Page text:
As a nation in political limbo and economically becalmed, democratic institutions are all that Taiwan has left to resist the giant sucking sound from across the straits, writes Jaime Kenny
Student protests expose Taiwan’s anxiety over China
On April 10, hundreds of students who had spent nearly a month occupying Taiwan’s Legislative Yuan marched out of the building with heads held high, carrying sunflowers and claiming victory.
They had originally occupied the parliament in protest at attempts to force a trade deal with China through the legislature by the ruling Kuomintang party (KMT), led by Ma Ying-jeou, the president. The Cross Strait Services Trade Agreement (CSSTA) planned to open up 64 sectors of Taiwan’s service economy to direct investment from the mainland, including banking, telecoms, tourism and health care.
The deal is the latest in a series designed to enable Taiwan to revive its economy by tapping into the economic powerhouse across the straits, a process central to the economic programme of Mr Ma and the Kuomintang, which has ruled the island since 2008.
Opponents of the deal claim that a flood of money and business from China will crowd out local entrepreneurs and say that the whole thing was stitched up in a series of closed door meetings held on the mainland last year. But behind these specific complaints lies something much bigger: a widespread anxiety that closer economic ties with China will inevitably lead to de facto political merger and the degradation of Taiwan’s indigenous democratic institutions. When Mr Ma and the Kuomintang talk of the prosperity to be found in a greater China marketplace, many in Taiwan simply hear a giant sucking sound.
It was to alleviate these concerns that the government promised widespread public consultation and item-by-item approval of the CSSTA’s numerous clauses. That process ended when the government finally lost patience and announced that the deal would be pushed through the legislature as a whole on March 21.
It was to prevent this that the occupiers moved. In an audaciously planned and brilliantly executed swoop, hundreds of protesters suddenly converged on Taiwan’s parliament on the night of March 18. Many formed a protective cordon outside as others scaled the walls of the building, broke in and barricaded themselves inside the legislative chamber, successively resisting increasingly desperate police attempts to weed them out.
This sort of direct action is not unknown in Taiwanese politics, which is sometimes conducted as a kind of civic guerrilla warfare between the KMT and its opponents in the pan-Green alliance, led by the Democratic Progressive Party. Microphones are seized, rostrums stormed and vital committee rooms occupied by lawmakers intent on physically blocking the passage of legislation. The difference this time was that wider civil society decided to join the fun.
While clearly a product of careful planning, the occupation did not originate in any existing Taiwanese political group. Indeed, for the first few days it did not even have a name, until a supportive local florist gave the occupiers a box of sunflowers, symbolic of open government. It was at this point that the occupiers assumed a collective identity as the Sunflower Student Movement.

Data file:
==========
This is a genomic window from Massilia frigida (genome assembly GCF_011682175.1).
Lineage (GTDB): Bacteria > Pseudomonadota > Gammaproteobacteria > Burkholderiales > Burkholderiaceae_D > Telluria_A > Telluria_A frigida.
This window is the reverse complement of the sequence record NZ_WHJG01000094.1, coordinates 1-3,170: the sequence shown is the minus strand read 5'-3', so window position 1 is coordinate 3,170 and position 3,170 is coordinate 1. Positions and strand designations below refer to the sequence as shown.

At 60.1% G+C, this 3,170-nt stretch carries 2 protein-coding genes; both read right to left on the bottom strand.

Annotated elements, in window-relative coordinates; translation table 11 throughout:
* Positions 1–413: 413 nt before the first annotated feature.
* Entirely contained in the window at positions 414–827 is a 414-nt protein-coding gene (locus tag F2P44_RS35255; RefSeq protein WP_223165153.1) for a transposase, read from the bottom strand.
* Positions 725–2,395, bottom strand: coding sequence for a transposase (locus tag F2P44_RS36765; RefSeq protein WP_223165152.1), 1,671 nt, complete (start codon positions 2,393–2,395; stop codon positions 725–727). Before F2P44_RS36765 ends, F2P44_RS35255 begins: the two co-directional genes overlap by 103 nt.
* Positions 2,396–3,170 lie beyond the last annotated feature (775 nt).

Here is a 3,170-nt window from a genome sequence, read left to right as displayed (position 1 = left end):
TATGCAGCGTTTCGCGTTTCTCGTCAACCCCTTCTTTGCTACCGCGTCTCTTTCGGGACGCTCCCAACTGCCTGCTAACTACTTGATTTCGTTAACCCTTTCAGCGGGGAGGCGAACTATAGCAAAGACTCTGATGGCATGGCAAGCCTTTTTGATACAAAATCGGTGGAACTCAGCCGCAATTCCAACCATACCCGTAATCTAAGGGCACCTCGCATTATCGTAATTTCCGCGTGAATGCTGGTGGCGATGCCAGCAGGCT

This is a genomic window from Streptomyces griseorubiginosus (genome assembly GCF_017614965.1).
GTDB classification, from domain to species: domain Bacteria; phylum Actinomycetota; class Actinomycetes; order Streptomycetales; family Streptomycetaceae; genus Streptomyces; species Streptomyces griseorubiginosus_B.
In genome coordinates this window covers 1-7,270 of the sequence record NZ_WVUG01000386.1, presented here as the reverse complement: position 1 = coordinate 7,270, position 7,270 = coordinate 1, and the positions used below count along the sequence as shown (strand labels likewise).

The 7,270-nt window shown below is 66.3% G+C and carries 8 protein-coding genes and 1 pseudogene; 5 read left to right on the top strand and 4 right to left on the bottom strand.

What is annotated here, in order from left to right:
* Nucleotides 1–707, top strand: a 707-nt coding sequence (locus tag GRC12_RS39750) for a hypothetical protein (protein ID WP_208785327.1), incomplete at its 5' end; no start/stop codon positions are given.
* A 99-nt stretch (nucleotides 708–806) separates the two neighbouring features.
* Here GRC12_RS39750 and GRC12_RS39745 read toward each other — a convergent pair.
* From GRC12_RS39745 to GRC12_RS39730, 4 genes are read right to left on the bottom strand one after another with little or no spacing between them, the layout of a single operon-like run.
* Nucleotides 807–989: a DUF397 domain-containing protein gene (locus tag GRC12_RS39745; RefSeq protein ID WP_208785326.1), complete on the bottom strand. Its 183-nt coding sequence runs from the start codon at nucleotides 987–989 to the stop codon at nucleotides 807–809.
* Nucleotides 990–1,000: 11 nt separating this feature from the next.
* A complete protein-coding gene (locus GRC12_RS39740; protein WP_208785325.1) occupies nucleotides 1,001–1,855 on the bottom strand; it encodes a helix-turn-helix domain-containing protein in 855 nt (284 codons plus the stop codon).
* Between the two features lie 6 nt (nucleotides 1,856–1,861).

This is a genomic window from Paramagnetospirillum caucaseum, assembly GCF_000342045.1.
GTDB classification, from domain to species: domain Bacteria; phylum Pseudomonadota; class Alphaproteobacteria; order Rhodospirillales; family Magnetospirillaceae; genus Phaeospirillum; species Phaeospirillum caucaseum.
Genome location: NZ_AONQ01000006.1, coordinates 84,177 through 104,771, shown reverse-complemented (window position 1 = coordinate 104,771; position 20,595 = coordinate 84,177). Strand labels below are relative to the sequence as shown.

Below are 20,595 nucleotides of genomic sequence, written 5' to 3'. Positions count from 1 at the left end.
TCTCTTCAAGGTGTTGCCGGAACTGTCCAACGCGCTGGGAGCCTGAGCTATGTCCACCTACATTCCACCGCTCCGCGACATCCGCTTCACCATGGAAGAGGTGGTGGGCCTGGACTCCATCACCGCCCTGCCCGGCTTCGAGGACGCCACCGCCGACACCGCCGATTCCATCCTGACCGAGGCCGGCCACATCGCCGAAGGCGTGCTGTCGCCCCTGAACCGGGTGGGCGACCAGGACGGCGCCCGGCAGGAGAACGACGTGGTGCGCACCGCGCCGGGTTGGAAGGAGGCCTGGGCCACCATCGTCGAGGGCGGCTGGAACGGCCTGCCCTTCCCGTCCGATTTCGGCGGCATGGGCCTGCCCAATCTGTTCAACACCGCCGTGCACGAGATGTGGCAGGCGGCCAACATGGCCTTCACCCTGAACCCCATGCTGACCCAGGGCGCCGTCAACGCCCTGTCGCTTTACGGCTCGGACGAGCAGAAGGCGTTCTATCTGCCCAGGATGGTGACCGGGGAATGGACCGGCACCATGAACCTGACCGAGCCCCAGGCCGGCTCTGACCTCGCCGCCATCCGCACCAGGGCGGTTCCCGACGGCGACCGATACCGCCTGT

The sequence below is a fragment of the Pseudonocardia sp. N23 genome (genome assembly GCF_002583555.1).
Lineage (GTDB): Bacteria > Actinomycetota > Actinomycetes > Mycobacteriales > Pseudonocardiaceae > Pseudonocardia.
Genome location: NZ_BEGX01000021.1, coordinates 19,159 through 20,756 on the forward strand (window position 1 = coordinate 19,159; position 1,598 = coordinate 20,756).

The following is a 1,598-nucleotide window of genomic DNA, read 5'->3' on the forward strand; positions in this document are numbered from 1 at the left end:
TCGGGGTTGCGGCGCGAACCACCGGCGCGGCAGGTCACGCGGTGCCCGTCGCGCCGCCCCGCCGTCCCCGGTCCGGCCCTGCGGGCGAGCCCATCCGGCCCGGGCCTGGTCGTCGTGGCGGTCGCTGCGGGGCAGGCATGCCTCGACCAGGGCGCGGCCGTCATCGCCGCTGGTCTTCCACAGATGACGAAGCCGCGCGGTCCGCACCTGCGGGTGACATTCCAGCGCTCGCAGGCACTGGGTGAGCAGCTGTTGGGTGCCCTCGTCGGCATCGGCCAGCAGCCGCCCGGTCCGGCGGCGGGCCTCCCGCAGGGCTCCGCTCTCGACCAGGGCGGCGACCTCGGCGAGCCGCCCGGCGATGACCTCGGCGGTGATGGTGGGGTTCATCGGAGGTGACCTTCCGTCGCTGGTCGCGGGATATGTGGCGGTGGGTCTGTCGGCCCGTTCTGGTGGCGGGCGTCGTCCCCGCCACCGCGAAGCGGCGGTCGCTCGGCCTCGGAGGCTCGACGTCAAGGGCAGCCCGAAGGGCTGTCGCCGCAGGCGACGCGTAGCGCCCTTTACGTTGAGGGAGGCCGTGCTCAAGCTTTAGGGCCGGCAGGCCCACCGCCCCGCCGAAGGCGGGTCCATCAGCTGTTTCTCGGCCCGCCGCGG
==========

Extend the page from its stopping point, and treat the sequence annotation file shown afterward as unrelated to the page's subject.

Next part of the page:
If there was uncertainty about who the occupiers were and what they represented, that’s par for the course for Taiwan, which geopolitics has left mired in existential ambiguity. Taiwan is a nation in everything but diplomatic recognition.
Its relations with China are governed by a so-called 1992 consensus, in which both parties agree that there is one China but agree to differ about what that means. It is ruled by a traditionally pro-unification party which now formally renounces reunification. The opposition DPP was likewise formed to establish de jure Taiwanese independence, but has now stepped back from that goal.
There are good political reasons for this. Polls consistently show that the Taiwanese public overwhelmingly prefers the status quo, seeking to avoid either being swallowed by China or provoking it into the invasion threatened by former Chinese president Hu Jintao if Taiwan were to declare full independence.
For his part, president Ma can point to the fact that he and his government have been elected twice on a programme of developing greater economic ties to China. Yet even as these ties have grown, the number of people on the island identifying as solely Taiwanese rather than both Chinese and Taiwanese has reached unprecedented levels. For the Taiwanese public, it seems, hedging is a basic political strategy. Things might be different if more Sino-Taiwanese trade had actually morphed into greater general prosperity. But a Taiwanese graduate in 2014 can expect to start work on a salary that is less than a graduate could have expected in 1992.
The occupiers of the Sunflower movement marched out of parliament after securing an agreement that before the CSSTA goes before parliament a law will be passed to ensure that all measures designed to bring Taiwan and the mainland closer will be subject to greater public monitoring. They also plan to take the case against the treaty to the streets in a series of public meetings designed around legislative elections later this year.
It’s difficult to say whether public sentiment, which was broadly supportive during the occupation, will stay with them. But it’s easy to understand their focus on what they say is a creeping decay in Taiwan’s democracy.
As a nation in political limbo and economically becalmed, democratic institutions are all that Taiwan has left to resist the giant sucking sound from across the straits.
Jamie Kenny is a UK-based journalist and writer specialising in China